Draghi Failed To Feed The EUR Bear - Is Everything Yen Flavored?

by: Dean Popplewell

In months gone by there would be a respite after NFP – the market gave investors time to lick their wounds and devise a trading strategy during the first session following the employment headline release. Historically, the Monday after NFP used to be the “least” volatile trading day of the month. Asia, it seems, is now determined to break with routine. Disappointing Chinese weekend data has not given any asset classes a breather across the divide. Market price movement has managed not to skip a beat from last week’s action – determined to keep up momentum. However, with the lack of North American fundamental data today, it will be near impossible to keep to the same rhythm.

May data for China points to a further slowdown in their economic growth – an issue that the fragile global economy cannot sustain in the short term. Over the weekend, the world’s second-largest economy’s exports growth slowed to +1.0%, y/y, below consensus forecasts and in sharp moderation from the average of +17.3% print for the first-third of the year (some dubious “over-invoicing” of export questions remain in the previous reporting). Imports contracted -0.3%, y/y, versus a market expectation for growth of +6.6%.

Data like this has some analysts questioning Q2 GDP growth – some early revisions have it slowing to +7.5% from +7.7% following the collapse in exports and import growth. Combined with a deceleration in industrial production; an underwhelming rise in retail sales, throw in an absence of inflationary pressure and the possibility of an interest rate cut by the PBoC is a distinct concern. The plausibility has still to gain some market traction. The Chinese Premier, Li Keqiang, has been telling his provincial leaders “that while growth is still relatively fast” and within a reasonable range and employment is stable, there are “complicated factors” ahead and must be closely monitored.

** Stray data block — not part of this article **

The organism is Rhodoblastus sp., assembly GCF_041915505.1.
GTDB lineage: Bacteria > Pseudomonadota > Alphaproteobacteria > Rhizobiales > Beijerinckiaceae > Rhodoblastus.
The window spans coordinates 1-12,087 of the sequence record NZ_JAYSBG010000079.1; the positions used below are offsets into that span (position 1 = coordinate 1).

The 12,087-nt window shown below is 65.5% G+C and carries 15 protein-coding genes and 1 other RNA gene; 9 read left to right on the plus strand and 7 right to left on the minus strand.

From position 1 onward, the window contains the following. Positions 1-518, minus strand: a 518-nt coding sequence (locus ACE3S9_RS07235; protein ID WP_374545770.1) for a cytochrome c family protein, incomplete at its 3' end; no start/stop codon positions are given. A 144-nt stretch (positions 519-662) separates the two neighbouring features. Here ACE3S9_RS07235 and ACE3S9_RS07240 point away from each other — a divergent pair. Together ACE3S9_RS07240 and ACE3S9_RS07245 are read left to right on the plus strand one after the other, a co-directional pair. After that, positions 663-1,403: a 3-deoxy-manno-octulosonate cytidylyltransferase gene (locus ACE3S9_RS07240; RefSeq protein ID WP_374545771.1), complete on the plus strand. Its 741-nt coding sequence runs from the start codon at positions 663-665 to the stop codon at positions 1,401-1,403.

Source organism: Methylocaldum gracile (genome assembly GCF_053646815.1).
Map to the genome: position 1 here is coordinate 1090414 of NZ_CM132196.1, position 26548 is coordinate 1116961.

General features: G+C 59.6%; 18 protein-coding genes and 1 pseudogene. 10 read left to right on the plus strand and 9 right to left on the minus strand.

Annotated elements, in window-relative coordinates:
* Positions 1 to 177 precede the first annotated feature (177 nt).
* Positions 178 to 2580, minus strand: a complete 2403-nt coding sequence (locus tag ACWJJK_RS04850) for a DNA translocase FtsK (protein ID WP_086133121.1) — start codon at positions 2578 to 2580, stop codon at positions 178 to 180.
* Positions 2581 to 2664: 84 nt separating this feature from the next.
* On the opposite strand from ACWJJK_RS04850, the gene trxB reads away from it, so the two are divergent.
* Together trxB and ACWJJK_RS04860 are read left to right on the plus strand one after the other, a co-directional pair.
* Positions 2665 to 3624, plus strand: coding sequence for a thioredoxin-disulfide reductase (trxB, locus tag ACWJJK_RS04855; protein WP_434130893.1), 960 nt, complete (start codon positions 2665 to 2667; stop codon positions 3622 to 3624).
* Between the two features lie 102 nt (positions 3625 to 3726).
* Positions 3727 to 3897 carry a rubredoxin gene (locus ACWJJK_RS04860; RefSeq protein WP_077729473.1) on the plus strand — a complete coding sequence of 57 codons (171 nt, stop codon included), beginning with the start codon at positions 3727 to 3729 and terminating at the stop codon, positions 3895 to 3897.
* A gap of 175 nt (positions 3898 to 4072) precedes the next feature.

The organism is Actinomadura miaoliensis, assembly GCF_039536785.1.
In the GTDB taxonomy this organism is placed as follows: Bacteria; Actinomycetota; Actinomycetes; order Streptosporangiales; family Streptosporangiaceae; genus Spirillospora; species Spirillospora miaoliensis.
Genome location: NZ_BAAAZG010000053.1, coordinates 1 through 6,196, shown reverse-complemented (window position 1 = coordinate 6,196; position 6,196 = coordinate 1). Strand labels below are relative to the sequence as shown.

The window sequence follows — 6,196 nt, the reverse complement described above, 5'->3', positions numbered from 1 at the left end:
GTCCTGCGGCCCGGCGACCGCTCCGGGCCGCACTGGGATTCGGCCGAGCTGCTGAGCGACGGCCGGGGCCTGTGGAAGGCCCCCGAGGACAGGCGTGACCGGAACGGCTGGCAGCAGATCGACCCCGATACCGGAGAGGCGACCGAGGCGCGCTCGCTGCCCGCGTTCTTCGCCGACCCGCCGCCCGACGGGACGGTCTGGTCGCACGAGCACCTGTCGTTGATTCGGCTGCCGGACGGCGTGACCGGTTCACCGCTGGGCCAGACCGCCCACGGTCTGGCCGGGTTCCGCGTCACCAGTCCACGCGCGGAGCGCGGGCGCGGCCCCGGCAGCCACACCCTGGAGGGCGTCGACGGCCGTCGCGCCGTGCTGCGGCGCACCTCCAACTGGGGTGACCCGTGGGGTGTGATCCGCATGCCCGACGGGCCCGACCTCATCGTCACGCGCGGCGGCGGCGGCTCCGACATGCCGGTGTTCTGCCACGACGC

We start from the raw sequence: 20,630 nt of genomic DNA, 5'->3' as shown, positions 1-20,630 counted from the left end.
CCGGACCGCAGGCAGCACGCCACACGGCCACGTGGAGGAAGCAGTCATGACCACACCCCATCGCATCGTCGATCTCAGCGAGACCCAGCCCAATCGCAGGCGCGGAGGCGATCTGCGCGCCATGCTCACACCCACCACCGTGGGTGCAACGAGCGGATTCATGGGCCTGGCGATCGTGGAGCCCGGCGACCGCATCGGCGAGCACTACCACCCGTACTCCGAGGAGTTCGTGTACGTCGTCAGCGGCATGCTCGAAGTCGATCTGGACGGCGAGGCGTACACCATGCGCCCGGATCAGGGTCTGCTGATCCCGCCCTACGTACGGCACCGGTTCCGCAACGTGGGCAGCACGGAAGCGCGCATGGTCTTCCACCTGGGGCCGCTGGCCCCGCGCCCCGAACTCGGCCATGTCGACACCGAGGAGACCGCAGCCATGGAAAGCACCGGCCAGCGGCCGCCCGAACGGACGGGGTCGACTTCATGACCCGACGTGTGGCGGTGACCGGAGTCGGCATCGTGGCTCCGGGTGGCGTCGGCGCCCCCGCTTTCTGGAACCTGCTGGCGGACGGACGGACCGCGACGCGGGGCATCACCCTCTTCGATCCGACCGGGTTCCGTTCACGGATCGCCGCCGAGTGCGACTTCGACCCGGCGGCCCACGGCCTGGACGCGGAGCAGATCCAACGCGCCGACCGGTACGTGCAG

The correlation between the world’s current two most crowded trades – USD/JPY and the Nikkei remains intact (short yen and long the Tokyo bourse is surviving). The overnight sharp rise in Japanese equities (+3.2%) was supported mostly by positive employment data from the U.S. and a higher than expected current account surplus from Japan (+¥750-billion vs. +¥310-billion). Last night, Japanese equities had the largest one-day gain in two-years – helping to erase some of the heavy session declines this market has born witness to in the past fortnight. The last three-weeks has delivered a strong increase in Japanese repatriation flows following the short respite around the Golden Week period, driven mostly by banks in April and May, while lifers also returned to repatriation in May after accumulating foreign assets in April.

USD/JPY is threatening to spoil the speculators' day again. Heading in to NFP last week, the market witnessed the yen short positions significantly being reduced. On the flip side, there were a percentage of investors who were inclined to buy dollar-dips until late Thursday and spoil the spec’s directional flow. This initial sell-off led to some significant market dollar-longs and yen-shorts heading into the U.S. employment release. Ever since the release, it seems that top picking has become a speculators' priority -- these are the same individuals who happened to cover a good percentage of their yen shorts. The current market squeeze is now stretching expectations post-NFP and making it more expensive for the speculators to reestablish their short yen positions.

Perceptions are everything. Chancellor Merkel still manages to maintain her "aura of authority" despite her domestic election concerns. She insists that the euro-nations must follow Germany’s lead in tightening budgets and reshaping the labor market's to return to growth. The chancellor is obviously “to stave off any crisis eruptions” ahead of the German elections in September. The 17-member states must stick to a recipe of budget discipline and improving competitiveness so that growth can take hold. Her comments have done little for the EUR – market movement has been put on hold with trade confined to a tight range as investors concentrate on Asian Pacific currencies. The speculators that were forced out of their positions last week are probably looking to reestablish these “pos” by buying EUR dips. In truth, Draghi has failed to feed the EUR bear with a strong enough dovish line and NFP has yet to ignite the dollar -- leading to what? A EUR win by default as emerging markets unwind? Just look at EUR/AUD – it has appreciated +15% since April!

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